Emergency responders continue to search for people who may be trapped, but so far there have been no fatalities. NBC’s Thanh Truong reports.
About noon on Friday, residents in Virginia Beach, Virginia, witnessed a fighter jet streaking past — nothing unusual for this oceanside city surrounded by military bases. But this Navy F/A-18D was too low, trailing smoke and flames — and witnesses watched as the two pilots ejected from the aircraft, which careened into an apartment complex, exploding into flames.
"My whole backyard was on fire," said one resident.
It was type of accident that some residents in this city have worried about, amid the familiar rumble of military aircraft. But four hours after the crash, only a handful of injuries and no fatalities had been reported.
The result might have been far worse.
Bruce Nedelka, the Virginia Beach EMS division chief, said that witnesses saw fuel spilling from the jet before it went down and that fuel was found on buildings and vehicles in the area.
"With all of that jet fuel dumped, it was much less than what it could have been," Nedelka told The Associated Press.
It was unclear whether the pilots dumped the fuel or whether the "catastrophic mechanical malfunction" that a Navy spokesman said the jet suffered might have contributed.
The area, about 400 miles south of Washington on the Atlantic coast, has a large concentration of military bases, including Naval Station Norfolk, the largest naval base in the world. The F/A-18D was assigned to Naval Air Station Oceana, about four miles southwest of the Mayfair Mews Apartments, scene of the crash.
Bill Tiernan / AP
Emergency personnel gather at the scene of a jet crash Friday in Virginia Beach, Va. Two Navy pilots ejected from the fighter jet which then careened into an apartment complex and set buildings on fire.
John Swain, who was exiting an interstate highway nearby, came upon the scene just seconds after the crash and said it appeared that the jet had hit a two-story apartment complex dead center.
"The plane came right over us and was clearly in difficulty," he told msnbc cable TV. "There were flames coming off the back … The plane got lower and lower and just as I turned … it crashed."
'My whole backyard was on fire'
Ernie Gonzalez, who is retired military, was sitting on the front porch of his daughter-in-law’s house behind Naval Station the base where the jet had taken off. He said a few other jets had departed before the one that crashed.
"He was flying real low like he didn’t have any power," Gonzalez told msnbc.com by telephone.
"He was smoking really bad. Bad smoke was coming out of the engine. It kind of backfired a couple times. I heard two pops … then 15 seconds later I heard the explosion."
Gonzalez said the other jets then started circling around the crash site.
The Navy has launched an internal investigation to find out more about why a fighter jet crashed into an apartment complex in Virginia. As of Friday there were no reported fatalities. NBC's Jim Miklaszewski reports.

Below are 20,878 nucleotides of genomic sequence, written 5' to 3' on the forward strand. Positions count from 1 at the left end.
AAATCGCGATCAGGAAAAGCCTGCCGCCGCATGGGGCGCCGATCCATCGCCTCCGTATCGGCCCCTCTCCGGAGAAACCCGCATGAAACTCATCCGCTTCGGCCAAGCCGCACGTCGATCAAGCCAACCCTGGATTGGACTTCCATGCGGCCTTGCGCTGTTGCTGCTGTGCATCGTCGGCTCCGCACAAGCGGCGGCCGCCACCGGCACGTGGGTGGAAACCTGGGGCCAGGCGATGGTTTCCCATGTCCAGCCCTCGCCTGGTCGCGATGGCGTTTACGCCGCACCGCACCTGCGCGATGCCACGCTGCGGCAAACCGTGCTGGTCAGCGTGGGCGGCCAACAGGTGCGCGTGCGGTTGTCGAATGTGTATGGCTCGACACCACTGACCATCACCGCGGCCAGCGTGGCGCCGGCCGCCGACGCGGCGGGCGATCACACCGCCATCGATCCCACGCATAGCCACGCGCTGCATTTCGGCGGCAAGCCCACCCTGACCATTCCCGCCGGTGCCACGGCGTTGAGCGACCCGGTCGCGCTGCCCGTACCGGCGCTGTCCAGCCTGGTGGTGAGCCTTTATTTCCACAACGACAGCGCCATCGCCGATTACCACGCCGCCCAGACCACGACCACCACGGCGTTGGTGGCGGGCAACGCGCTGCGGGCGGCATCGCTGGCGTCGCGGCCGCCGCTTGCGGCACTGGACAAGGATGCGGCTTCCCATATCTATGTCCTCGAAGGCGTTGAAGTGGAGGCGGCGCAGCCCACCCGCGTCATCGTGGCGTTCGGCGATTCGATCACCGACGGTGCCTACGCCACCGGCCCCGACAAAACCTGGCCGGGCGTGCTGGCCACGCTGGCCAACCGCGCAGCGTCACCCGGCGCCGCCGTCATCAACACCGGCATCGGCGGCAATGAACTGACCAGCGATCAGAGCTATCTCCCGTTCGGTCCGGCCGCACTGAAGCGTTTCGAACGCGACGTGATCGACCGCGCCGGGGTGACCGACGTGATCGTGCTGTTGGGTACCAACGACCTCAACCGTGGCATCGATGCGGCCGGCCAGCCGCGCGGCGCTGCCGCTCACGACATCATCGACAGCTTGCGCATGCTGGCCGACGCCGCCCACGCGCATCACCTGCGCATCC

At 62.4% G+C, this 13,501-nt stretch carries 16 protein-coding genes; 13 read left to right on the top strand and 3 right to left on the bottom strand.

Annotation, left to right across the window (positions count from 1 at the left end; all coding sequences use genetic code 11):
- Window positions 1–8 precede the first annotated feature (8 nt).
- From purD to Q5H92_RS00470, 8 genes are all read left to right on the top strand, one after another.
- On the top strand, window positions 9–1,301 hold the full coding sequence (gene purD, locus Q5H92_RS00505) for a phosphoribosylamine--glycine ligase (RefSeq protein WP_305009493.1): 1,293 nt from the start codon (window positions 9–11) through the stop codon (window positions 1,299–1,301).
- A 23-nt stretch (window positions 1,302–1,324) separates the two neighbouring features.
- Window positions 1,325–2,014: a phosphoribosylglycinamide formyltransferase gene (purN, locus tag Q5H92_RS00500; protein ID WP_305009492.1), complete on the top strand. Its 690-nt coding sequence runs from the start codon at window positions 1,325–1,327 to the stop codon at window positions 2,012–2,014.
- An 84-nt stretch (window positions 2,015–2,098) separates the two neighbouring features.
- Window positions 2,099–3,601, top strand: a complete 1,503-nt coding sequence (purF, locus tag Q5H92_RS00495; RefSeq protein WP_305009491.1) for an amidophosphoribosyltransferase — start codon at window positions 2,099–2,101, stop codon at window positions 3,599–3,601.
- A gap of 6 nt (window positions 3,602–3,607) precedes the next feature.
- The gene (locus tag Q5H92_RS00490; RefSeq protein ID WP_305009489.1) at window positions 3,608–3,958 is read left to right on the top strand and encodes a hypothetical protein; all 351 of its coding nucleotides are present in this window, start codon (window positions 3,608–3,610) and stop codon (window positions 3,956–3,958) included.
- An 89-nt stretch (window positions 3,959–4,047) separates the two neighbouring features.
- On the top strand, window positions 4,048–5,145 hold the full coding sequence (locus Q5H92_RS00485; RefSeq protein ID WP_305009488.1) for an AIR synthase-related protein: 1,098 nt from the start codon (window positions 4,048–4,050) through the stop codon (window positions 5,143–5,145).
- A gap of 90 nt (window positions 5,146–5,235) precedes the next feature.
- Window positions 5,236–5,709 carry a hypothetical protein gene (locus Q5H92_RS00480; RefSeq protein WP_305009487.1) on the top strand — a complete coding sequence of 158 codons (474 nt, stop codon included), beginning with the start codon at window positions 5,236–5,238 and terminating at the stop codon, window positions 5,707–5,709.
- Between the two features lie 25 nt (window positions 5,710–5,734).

Amy Miller told The Virginian-Pilot newspaper that she was outside the cleaners where she works when she saw a plane coming down with fire on its wing.
"I saw two parachutes eject. I saw them open up and then head toward the ground to the right of the jet," she told the newspaper.
About two seconds later it crashed, she said.
Joan Coleman told the Daily Press newspaper that she was on the phone in her Mayfair Mews apartment when it happened.
"I saw this explosion," Coleman told the paper. "My whole backyard was on fire."
Coleman said she told the person she was talking to on the phone, "Oh my God, there is a jet, it just landed in my backyard. It's exploded."
Neighbors rushed to the scene, and some jumped into action to help. One woman told NBC reporter Thanh Truong that she and others pulled four people from one building just before it collapsed.
Pilot: 'Sorry for destroying your house'
Residents said that one of the pilots had to be cut free of his parachute gear after it became tangled in a burning building. Neighbors ran to the scene with a knife to free him so he could be moved to safety, the city editor of The Virginian-Pilot told msnbc cable TV.
Colby Smith said his house started shaking and then the power went out, as he saw a red and orange blaze outside his window. He ran outside, where he saw billowing black smoke and then came upon the tangled pilot as he ran to a friend's home, The Associated Press reported.
"I saw the parachute on the house and he was still connected to it, and he was laying on the ground with his face full of blood," Smith said.
"The pilot said, 'I'm sorry for destroying your house,'" Smith told the AP.
As fire crews worked to douse the flames, first responders searched for victims. Crews had searched dozens of units and were approaching the remaining few very carefully because of extreme structural damage, according to Virginia Beach Fire Department Capt. Tim Riley. He said there was a slim chance anyone could have survived in those final units.
Up to that point, however, only eight people were injured, he said, including three who refused treatment. None, including the pilots, had serious injuries.
The Associated Press contributed to this report.
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